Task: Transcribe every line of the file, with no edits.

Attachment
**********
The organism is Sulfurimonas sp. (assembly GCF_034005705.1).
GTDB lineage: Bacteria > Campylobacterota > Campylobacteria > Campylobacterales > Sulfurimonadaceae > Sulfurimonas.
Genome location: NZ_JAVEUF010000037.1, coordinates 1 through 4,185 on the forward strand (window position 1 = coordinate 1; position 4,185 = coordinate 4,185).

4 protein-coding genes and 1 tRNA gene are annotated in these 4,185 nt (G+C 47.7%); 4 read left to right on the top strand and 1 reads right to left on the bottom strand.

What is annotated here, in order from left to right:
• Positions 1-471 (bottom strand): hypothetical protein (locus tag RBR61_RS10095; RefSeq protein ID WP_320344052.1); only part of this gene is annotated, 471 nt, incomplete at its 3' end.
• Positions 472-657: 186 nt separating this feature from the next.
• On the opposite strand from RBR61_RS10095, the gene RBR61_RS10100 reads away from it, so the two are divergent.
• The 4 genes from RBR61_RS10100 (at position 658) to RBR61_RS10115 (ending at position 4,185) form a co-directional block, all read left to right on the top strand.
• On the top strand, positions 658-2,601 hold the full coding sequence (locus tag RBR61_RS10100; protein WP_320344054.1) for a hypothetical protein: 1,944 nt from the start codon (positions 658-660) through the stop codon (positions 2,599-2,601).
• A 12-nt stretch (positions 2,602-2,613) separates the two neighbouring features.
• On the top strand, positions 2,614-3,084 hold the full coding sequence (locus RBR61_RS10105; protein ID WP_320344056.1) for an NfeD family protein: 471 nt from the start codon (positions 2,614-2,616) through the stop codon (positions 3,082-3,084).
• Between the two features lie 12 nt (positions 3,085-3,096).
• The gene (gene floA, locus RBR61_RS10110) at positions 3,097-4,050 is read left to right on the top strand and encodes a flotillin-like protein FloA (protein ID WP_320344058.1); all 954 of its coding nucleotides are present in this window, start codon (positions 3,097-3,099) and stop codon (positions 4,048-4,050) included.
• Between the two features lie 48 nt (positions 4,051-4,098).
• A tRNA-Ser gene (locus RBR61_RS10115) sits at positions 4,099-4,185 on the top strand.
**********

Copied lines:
The organism is Sulfurimonas sp. (assembly GCF_034005705.1).
GTDB lineage: Bacteria > Campylobacterota > Campylobacteria > Campylobacterales > Sulfurimonadaceae > Sulfurimonas.
Genome location: NZ_JAVEUF010000037.1, coordinates 1 through 4,185 on the forward strand (window position 1 = coordinate 1; position 4,185 = coordinate 4,185).

4 protein-coding genes and 1 tRNA gene are annotated in these 4,185 nt (G+C 47.7%); 4 read left to right on the top strand and 1 reads right to left on the bottom strand.

What is annotated here, in order from left to right:
• Positions 1-471 (bottom strand): hypothetical protein (locus tag RBR61_RS10095; RefSeq protein ID WP_320344052.1); only part of this gene is annotated, 471 nt, incomplete at its 3' end.
• Positions 472-657: 186 nt separating this feature from the next.
• On the opposite strand from RBR61_RS10095, the gene RBR61_RS10100 reads away from it, so the two are divergent.
• The 4 genes from RBR61_RS10100 (at position 658) to RBR61_RS10115 (ending at position 4,185) form a co-directional block, all read left to right on the top strand.
• On the top strand, positions 658-2,601 hold the full coding sequence (locus tag RBR61_RS10100; protein WP_320344054.1) for a hypothetical protein: 1,944 nt from the start codon (positions 658-660) through the stop codon (positions 2,599-2,601).
• A 12-nt stretch (positions 2,602-2,613) separates the two neighbouring features.
• On the top strand, positions 2,614-3,084 hold the full coding sequence (locus RBR61_RS10105; protein ID WP_320344056.1) for an NfeD family protein: 471 nt from the start codon (positions 2,614-2,616) through the stop codon (positions 3,082-3,084).
• Between the two features lie 12 nt (positions 3,085-3,096).
• The gene (gene floA, locus RBR61_RS10110) at positions 3,097-4,050 is read left to right on the top strand and encodes a flotillin-like protein FloA (protein ID WP_320344058.1); all 954 of its coding nucleotides are present in this window, start codon (positions 3,097-3,099) and stop codon (positions 4,048-4,050) included.
• Between the two features lie 48 nt (positions 4,051-4,098).
• A tRNA-Ser gene (locus RBR61_RS10115) sits at positions 4,099-4,185 on the top strand.